What exactly are you trying to do here Lear? Simply understanding the keyframe operations using the graph editor and keyframe interpolation windows?
I think of temporal=time. Therefore a smooth animate in or out of a keyframe use a bezier type for temporal.
Spatial=position. To have a motion path curve into position use bezier for this.
Changing interpolation in the keyframe interpolation window can usually get you to where you want to be without having to open the graph editor. I only open this when I want to add a little extra to the interpolation.
In this case value graph for position and speed graph for temporal.
There is a lot of control in AE for interpolating and you can do a lot with just TWO keyframes. I try to use as few keyframes as possible and use interpolation to add the extra "style" if you will.
Hope this helps.
Ah! Thanks Timothy... That was a good first clue right there... Temporal=Time (...I knew Spatial was position). That clears a SMALL section up a bit. I understood Temporal to be non-positional 'value' type things, like Opacity, which was a bit obscure... Seeing it as time is a little clearer...
Ya, it's more of me understanding what and why they are doing things (or have certain settings or features). I've been animating for years, so it's not about me not being able to do it. Just seemed like the latest version of AE threw a wrench into my understanding of how/why things were set up the way they were.
I guess one of the main confusions still is the one I outlined previously... Where the timeline keyframe icons are showing diamond (linear) even though the graph editor (and comp window motion path) are showing bezier curves. In that case, it seems that either the timeline keyframe icons should be bezier (circles or concave icons), or the graph editor should be showing straight (linear) lines... unless I'm misunderstanding something here (which I suspect). As well, changing the timeline keyframes to bezier (CTRL+clicking them) doesn't seem to affect anything at all.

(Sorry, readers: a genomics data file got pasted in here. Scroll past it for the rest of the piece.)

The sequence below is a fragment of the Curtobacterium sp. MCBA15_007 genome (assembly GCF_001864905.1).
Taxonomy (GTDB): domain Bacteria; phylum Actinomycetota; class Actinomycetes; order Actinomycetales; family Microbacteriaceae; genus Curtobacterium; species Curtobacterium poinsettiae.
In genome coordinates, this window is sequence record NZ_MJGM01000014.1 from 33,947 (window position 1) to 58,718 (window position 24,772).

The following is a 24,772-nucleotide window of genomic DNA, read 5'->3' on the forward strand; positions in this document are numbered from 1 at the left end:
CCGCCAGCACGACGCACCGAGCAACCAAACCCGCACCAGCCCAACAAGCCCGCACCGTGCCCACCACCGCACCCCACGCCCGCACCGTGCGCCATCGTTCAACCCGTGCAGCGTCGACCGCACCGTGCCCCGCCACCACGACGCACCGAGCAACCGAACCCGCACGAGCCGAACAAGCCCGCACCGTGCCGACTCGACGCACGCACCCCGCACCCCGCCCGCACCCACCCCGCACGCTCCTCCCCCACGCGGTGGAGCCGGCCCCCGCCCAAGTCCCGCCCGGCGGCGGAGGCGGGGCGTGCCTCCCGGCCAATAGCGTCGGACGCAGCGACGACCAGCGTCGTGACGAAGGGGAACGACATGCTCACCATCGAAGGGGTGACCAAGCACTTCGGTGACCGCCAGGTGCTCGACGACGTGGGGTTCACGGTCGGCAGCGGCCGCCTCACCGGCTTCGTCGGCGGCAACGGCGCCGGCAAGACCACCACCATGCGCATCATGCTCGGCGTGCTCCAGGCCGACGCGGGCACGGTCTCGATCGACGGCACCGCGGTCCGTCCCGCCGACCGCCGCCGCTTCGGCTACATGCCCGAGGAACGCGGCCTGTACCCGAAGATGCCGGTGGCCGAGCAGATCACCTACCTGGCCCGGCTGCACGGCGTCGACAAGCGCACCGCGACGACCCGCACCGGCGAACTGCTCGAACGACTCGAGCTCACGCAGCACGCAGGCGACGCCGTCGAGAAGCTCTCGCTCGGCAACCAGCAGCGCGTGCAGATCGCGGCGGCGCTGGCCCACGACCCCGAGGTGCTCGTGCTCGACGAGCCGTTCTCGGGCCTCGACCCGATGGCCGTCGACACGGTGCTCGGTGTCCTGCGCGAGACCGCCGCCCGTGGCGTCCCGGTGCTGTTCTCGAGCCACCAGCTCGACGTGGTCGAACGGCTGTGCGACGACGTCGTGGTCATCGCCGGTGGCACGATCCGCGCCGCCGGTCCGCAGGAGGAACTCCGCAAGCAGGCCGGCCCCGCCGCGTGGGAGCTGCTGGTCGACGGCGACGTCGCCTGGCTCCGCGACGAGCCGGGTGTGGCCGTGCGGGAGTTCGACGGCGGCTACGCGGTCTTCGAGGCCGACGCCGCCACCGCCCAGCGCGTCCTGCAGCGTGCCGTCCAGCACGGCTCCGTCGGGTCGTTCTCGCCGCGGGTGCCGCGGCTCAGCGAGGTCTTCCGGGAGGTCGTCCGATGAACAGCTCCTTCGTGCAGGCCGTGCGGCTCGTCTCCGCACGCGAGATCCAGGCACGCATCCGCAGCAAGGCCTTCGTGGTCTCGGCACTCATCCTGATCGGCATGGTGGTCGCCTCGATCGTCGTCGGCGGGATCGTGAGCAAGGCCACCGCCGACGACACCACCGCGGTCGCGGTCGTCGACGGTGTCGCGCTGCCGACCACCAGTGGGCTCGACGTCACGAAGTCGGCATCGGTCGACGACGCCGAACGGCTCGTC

That's one of the main things I'm confused about... Granted, I'm not a fan of speed graphs, and this seeming need to distinguish Temporal vs Spacial (...I am used to a value (y) vs time (x) graph, with either linear or bezier interpolation... and nothing more). So, I can't help but see some of this 'extra stuff' as unnecessary (...again, unless someone makes me understand the need for it, and how it's working).
>I guess one of the main confusions still is the one I outlined previously... Where the timeline keyframe icons are showing diamond (linear) even though the graph editor (and comp window motion path) are showing bezier curves.
Remember that for a spatial property like Position, the timeline keyframe icons only represent the temporal properties of the keyframe. (ie., the rate of change over time) They're represented by the speed graph (the gray line) in the Graph Editor. When you say you see Bezier curves in the GE, are you seeing those curves on the speed graph or the value graph? I think it's likely that you're seeing them on the value graph. A helpful point- the spatial interpolation of Position keyframes is set to Auto Bezier by default.